Your Thursday Briefing – The New York Times

A day after the Taliban appointed an interim cabinet to rule Afghanistan, the dizzying challenges that accompanied the group’s victory were highlighted, including growing dissent, a humanitarian crisis, and foreign policy issues.

Although the Taliban’s announcement of the new leadership was aimed at unifying the movement and formalizing the functioning of government, the lack of women and the presence of former leaders of the group’s repressive regime in the 1990s raised concerns in the West. that earlier promises of inclusiveness might prove empty.

The Taliban face long-standing tensions on the Afghan-Pakistani border, where some Afghan refugees have fled and the Pakistani military has continued to bomb suspected militant hideouts in recent days, according to Taliban and Pakistani officials.

Repression : Protesters have been abused in overcrowded prisons. Several Afghan journalists said they were arrested while covering a demonstration yesterday and beaten in detention. Despite warnings from the Taliban that protests must now be approved in advance, protesters were back on the streets.

Humanitarian crisis: Food and cash shortages make it difficult to obtain basic supplies. Aid workers who remained in Afghanistan, many of them women, are on a difficult path.

Salah Abdeslam, who prosecutors say is the only surviving striker, set a defiant tone in his opening remarks to the judge. “I gave up all professions to become an Islamic State fighter,” he said when asked about his work. All the other men tried are accused of being accomplices.

Details: The group will be judged by a panel of judges in a courtroom specially designed for these monumental proceedings, which can accommodate 550 people. The proceedings are expected to last a record nine months and this is the first trial in France accessible to plaintiffs live on the Internet.

Quote: “In France, there was a before and after November 13, 2015, just as in the United States there was a before and after September 11,” said Georges Fenech, a former lawmaker who led a parliamentary inquiry into the attacks.

A handful of European countries, including Italy, Sweden and the Netherlands, have imposed new travel restrictions on visitors from America, after the EU removed the United States from a list of countries whose residents are not subject to restrictions such as coronavirus testing or quarantine.

The EU’s suggestion to reimpose restrictions on unvaccinated US travelers is not binding, and many European governments have yet to act on it. Some may even choose to ignore it altogether. For now, most countries, including France, Spain and Germany, still welcome travelers from the United States without much hassle.

The varying measures by countries, which may seem dizzying to non-Europeans, reflect a reality that the pandemic has only amplified: although the EU is striving to present a unified front, each of its 27 member countries has its own interests and its epidemiological situation.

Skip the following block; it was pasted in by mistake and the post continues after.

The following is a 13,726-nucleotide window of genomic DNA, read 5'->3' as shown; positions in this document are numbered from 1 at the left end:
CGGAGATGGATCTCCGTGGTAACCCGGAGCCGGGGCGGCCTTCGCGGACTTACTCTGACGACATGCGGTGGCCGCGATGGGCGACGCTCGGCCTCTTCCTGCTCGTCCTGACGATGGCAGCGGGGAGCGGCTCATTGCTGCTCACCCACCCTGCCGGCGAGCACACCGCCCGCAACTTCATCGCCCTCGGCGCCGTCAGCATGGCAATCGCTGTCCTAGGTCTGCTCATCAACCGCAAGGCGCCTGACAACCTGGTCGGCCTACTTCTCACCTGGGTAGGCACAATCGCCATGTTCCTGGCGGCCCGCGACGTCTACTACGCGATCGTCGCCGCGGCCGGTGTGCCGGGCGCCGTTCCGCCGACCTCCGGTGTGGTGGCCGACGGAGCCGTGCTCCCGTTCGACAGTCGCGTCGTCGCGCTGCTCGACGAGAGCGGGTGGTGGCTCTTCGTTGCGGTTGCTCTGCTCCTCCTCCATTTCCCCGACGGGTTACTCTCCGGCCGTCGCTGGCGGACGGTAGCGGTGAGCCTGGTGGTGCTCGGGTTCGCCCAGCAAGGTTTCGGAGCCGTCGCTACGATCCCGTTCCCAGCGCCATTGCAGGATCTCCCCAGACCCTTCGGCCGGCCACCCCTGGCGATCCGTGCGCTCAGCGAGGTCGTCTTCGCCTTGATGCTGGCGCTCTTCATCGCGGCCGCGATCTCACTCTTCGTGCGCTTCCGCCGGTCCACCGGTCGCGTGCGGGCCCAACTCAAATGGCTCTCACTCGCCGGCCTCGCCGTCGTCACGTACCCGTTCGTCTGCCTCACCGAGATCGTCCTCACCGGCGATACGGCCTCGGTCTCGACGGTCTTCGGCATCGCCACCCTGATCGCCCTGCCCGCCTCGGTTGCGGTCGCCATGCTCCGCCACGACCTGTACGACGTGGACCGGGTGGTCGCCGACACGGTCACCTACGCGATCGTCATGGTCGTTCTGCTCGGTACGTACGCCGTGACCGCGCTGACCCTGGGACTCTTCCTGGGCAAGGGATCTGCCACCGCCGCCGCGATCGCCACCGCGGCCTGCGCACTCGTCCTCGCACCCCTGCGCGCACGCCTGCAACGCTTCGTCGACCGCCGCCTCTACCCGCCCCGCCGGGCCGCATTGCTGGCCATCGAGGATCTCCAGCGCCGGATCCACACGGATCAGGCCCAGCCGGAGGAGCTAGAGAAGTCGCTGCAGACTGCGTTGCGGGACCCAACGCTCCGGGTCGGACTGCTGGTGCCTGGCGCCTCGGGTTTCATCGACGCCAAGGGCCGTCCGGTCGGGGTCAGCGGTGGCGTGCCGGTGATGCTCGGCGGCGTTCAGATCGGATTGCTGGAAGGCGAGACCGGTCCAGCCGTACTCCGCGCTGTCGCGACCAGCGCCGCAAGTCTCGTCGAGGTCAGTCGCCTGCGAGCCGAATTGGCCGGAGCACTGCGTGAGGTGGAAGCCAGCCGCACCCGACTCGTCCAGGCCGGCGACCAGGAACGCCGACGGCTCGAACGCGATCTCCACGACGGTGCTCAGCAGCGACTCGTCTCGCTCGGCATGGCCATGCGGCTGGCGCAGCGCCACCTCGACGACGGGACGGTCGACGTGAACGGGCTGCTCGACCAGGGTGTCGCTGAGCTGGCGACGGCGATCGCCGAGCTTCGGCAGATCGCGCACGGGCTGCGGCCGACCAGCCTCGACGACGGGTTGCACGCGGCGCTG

Divergent epidemics: More than 83 percent of adults in Belgium have been fully vaccinated against the coronavirus, for example, but only 20 percent have been vaccinated in Bulgaria, which recently faced a spate of hospitalizations and deaths.

Here are the latest pandemic updates and maps.

In other developments:

  • The Palestinian Authority has banned weddings, mourning tents and other gatherings to stem a coronavirus outbreak in the occupied West Bank.

  • The virus is killing pregnant women at high rates in Latin America and the Caribbean, the WHO has warned.

  • Covax, a Covid vaccine distribution program around the world, has reduced its forecast of available doses by 2021 by a quarter.

A single 70s shirt or sweater from Malcolm McLaren and Vivienne Westwood’s punk label Seditionaries can sell for $ 7,000 or $ 8,000 at auction, provided it’s the real deal. But counterfeits abound, reports Mark C. O’Flaherty for The Times: Fashion archivists describe seeing as many as 500 counterfeit items for an authentic piece.

Welcome to the weird and lucrative world of fake punk. Over the past 30 years, pretending to create original, handmade designs incorporating S and M and dirty graphics, innovative fit and straps, surplus military patterns, tweed and latex – the stuff of the anarchic era that Sid Vicious and his peers made famous – has grown into a growing industry.

“Coins are incredibly rare due to a combination of factors,” said Alexander Fury, author of “Vivienne Westwood Catwalk”. “They had tiny production runs, the clothes were expensive and people tended to buy them and wear them until they fell apart.”

Learn more about the anarchy in the punk clothing market.

That’s it for today’s briefing. Until tomorrow. – Natasha

Ellen Pollock, editor of The Times, was honored with Lifetime Achievement Award at this year’s Gerald Loeb Awards for Distinguished Business and Financial Journalism.

The Final Episode of “The Daily” Focuses on the Delta Variant’s Path Across the United States

You can reach Natasha and the team at [email protected].

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